Mr P requested this access some time ago, after IP Draughts had nominated him as the firm’s compliance officer for training and development (CLOT). Readers will recall that some irregularities had been discovered in Mr P’s training record, including whether he had ever qualified as a solicitor. Rightly or wrongly (and probably wrongly) IP Draughts thought the solution to this problem was to make Mr P responsible for completing the relevant SRA form on behalf of the firm. To do this, Mr P needed access to the SRA website, as they require all filings to be done electronically.
Unfortunately, this has had some unforeseen consequences. Mr P has not confined himself to his duties as CLOT. He has used his access to the SRA website to make “corrections” to other parts of the Anderson Law filings. For a short time, our diversity report indicated that the firm was populated entirely by left-handed sociologists from Kazakhstan, who had been privately educated in Switzerland, and whose parents had been to university.
Fortunately, Deirdre Sprocket (our archivist and former head librarian, who also has access to the site) noticed the change before the SRA did, and reinstated the original data, which is nothing like Mr P’s version. For instance, several members of the firm are right-handed.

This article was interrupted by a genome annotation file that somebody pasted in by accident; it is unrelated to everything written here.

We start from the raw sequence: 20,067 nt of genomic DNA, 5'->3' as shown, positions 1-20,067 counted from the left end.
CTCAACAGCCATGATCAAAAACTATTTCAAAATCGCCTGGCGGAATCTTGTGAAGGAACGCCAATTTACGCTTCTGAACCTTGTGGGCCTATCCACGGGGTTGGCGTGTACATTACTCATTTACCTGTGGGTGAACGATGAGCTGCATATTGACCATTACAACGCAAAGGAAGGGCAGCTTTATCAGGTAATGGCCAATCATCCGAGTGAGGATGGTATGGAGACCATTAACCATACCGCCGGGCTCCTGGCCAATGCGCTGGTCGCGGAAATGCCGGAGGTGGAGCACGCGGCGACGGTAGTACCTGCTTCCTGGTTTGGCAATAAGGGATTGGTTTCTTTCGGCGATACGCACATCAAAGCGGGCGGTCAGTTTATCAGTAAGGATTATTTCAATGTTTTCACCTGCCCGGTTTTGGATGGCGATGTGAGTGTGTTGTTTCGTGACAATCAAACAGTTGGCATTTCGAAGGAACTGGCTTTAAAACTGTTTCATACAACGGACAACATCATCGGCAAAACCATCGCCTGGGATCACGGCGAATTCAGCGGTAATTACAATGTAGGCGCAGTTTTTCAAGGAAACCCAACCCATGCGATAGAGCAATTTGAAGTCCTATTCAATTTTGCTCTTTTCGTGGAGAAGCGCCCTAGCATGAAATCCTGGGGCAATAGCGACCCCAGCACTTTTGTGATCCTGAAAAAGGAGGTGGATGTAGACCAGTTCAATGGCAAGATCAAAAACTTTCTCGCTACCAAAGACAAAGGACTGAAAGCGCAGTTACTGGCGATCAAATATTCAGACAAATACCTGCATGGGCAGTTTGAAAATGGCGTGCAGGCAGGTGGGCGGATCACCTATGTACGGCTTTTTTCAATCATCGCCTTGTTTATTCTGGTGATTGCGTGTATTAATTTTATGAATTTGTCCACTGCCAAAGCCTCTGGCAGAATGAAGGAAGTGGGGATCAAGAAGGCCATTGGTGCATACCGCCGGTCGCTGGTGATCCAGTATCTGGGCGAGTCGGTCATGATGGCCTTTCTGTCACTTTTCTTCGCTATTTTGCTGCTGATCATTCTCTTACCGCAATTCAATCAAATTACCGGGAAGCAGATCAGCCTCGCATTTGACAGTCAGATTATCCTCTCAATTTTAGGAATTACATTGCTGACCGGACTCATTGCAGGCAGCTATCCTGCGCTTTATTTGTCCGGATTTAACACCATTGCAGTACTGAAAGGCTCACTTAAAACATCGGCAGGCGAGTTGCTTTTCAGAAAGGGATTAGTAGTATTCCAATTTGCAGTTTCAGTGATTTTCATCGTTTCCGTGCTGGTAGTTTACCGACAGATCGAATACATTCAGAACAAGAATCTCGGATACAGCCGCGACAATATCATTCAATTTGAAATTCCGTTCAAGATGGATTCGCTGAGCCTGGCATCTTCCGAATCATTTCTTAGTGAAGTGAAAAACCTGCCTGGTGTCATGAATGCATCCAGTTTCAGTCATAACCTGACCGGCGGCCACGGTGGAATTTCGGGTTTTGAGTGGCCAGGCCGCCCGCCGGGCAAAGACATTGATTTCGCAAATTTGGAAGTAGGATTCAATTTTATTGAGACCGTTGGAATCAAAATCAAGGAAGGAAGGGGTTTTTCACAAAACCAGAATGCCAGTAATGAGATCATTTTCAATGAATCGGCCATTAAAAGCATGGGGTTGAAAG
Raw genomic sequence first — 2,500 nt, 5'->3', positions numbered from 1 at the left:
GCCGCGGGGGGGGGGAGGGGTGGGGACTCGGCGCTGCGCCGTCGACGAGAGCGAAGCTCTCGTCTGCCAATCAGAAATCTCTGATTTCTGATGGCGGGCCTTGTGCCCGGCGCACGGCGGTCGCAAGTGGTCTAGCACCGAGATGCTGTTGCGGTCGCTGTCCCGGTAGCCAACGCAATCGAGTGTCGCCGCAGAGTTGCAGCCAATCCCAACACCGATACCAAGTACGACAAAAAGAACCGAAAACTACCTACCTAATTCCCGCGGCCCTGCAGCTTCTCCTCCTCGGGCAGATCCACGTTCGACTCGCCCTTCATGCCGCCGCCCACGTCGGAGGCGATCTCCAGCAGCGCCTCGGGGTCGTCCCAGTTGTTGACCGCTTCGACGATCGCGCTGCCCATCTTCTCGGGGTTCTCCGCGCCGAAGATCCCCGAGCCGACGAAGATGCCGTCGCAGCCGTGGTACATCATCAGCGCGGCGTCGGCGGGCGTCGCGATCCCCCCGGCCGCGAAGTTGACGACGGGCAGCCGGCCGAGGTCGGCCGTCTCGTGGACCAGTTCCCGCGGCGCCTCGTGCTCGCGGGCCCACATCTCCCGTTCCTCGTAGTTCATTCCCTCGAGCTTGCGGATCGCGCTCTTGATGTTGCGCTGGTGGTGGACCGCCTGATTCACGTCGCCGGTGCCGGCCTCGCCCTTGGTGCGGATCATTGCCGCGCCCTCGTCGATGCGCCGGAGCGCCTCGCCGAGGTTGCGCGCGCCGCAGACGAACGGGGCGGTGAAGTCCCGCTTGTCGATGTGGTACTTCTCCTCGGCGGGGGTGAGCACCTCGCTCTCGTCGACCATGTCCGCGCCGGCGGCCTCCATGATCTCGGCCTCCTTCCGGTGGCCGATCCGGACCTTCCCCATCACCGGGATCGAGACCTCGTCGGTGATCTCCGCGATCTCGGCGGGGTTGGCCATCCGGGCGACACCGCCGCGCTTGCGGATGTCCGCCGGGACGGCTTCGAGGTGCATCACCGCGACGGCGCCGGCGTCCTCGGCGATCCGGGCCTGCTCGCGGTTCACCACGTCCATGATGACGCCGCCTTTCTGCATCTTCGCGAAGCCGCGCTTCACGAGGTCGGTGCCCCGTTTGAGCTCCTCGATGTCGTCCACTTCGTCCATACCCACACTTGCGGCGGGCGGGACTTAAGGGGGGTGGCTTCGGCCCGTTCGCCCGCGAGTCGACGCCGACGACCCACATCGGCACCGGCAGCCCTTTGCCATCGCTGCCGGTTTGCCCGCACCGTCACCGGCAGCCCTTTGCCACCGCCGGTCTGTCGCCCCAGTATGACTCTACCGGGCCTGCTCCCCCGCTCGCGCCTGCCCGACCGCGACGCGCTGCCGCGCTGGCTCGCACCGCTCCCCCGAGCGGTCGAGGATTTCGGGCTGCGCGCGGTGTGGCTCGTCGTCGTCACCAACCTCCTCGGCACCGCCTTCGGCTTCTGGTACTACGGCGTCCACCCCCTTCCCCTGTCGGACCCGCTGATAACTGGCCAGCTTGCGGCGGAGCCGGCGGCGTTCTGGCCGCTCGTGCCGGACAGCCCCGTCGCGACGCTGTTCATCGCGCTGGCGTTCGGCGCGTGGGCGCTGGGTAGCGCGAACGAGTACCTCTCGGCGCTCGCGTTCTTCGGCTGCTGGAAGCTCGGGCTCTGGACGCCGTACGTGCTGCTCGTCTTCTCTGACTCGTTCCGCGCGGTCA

Part of the problem is that Mr P has too much time on his hands. His last piece of fee-paying client work was done nearly a decade ago. Regrettably he is not willing to retire. Every time this step is suggested to him, he points out that the firm’s partnership agreement, which he drafted in 1967, sets a retirement age for partners of 99 years 11 months and 30 days.
Recently, the other partners in Anderson Law have seen a glimmer of light on the horizon. They have quietly made sure that Mr P is aware of a fantastic job opportunity for someone of Mr P’s background and experience. Vacancies have recently been announced for judges of the Unified Patent Court. Deirdre Sprocket has been tasked with making sure that Mr P sends in his “expression of interest” by the deadline in November. Meanwhile, references are being sought from several retired Court of Appeal judges, and favours are being called in at the Ministry of Justice. With a bit of luck, the problem of Mr Pettifog will be solved in the not-too-distant future.